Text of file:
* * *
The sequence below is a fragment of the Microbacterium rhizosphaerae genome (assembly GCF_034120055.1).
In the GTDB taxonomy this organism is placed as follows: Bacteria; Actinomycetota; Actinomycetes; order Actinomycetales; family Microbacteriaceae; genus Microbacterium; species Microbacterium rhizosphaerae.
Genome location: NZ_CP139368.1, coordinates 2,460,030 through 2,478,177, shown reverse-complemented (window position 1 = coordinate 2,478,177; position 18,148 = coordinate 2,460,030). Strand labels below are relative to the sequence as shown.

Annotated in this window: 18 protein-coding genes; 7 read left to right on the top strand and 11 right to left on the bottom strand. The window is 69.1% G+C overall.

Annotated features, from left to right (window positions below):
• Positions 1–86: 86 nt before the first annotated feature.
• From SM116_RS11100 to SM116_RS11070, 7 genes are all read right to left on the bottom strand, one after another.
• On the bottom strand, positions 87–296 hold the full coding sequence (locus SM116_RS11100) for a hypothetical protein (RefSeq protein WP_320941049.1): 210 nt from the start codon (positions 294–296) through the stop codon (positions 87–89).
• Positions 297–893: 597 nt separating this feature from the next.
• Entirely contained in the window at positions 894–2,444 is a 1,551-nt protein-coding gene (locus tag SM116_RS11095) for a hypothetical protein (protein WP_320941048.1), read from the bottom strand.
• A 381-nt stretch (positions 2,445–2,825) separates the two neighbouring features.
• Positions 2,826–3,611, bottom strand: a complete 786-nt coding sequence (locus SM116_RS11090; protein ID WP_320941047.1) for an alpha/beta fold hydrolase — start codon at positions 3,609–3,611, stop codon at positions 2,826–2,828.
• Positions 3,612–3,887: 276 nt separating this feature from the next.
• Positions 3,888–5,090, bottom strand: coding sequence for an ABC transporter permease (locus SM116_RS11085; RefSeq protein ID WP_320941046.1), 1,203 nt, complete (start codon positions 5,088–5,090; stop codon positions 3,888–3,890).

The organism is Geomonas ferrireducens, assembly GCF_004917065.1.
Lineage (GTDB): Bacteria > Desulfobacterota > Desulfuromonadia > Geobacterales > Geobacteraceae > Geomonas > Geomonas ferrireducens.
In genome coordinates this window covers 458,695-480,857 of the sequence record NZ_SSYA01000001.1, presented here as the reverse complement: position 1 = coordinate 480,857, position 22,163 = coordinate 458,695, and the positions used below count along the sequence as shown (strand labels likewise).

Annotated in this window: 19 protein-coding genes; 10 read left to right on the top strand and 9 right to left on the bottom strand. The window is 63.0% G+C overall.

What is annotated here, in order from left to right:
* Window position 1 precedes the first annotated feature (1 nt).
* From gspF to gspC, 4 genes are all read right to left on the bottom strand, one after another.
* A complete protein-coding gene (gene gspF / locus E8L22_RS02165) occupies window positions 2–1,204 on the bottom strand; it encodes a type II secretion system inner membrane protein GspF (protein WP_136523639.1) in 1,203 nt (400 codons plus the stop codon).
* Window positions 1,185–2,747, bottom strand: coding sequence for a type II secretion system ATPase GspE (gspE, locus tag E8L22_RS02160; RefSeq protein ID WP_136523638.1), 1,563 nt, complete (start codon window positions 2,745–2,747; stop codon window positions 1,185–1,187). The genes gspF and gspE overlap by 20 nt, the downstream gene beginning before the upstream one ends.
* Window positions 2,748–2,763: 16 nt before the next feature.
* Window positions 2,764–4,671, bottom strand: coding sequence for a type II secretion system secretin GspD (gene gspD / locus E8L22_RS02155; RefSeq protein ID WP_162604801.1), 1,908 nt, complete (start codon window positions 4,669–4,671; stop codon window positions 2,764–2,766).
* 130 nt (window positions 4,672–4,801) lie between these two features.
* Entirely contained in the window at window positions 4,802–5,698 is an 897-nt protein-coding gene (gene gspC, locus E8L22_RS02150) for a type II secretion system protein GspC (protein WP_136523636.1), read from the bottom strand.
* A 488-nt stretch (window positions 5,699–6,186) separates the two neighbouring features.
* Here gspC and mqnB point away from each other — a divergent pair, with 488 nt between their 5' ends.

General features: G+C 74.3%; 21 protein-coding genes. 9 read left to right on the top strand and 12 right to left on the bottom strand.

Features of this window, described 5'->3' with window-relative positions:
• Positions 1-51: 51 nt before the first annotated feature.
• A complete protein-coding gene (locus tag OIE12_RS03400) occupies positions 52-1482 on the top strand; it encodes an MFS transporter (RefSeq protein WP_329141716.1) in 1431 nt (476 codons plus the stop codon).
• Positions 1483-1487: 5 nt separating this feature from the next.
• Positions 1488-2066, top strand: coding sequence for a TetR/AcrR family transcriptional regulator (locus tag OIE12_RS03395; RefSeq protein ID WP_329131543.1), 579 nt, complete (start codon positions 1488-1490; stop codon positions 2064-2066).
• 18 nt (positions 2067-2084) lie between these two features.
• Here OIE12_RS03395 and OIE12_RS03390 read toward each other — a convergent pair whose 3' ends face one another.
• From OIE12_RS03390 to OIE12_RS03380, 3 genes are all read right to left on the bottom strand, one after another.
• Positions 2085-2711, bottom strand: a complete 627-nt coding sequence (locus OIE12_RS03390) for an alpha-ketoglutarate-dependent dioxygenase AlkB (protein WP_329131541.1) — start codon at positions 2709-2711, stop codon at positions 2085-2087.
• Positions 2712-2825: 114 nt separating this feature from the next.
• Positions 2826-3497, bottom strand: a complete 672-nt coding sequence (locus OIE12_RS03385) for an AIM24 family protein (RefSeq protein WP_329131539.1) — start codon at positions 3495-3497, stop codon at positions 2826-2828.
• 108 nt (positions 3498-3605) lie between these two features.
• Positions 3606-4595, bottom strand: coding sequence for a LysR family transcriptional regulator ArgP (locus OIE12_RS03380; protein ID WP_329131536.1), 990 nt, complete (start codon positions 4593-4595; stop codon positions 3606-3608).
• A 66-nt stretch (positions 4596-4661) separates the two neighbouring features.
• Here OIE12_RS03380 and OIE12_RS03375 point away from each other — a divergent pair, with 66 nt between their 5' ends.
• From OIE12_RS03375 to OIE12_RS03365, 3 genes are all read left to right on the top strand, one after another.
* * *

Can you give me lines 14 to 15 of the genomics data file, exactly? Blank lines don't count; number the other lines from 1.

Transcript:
• Positions 3,888–5,090, bottom strand: coding sequence for an ABC transporter permease (locus SM116_RS11085; RefSeq protein ID WP_320941046.1), 1,203 nt, complete (start codon positions 5,088–5,090; stop codon positions 3,888–3,890).

The organism is Geomonas ferrireducens, assembly GCF_004917065.1.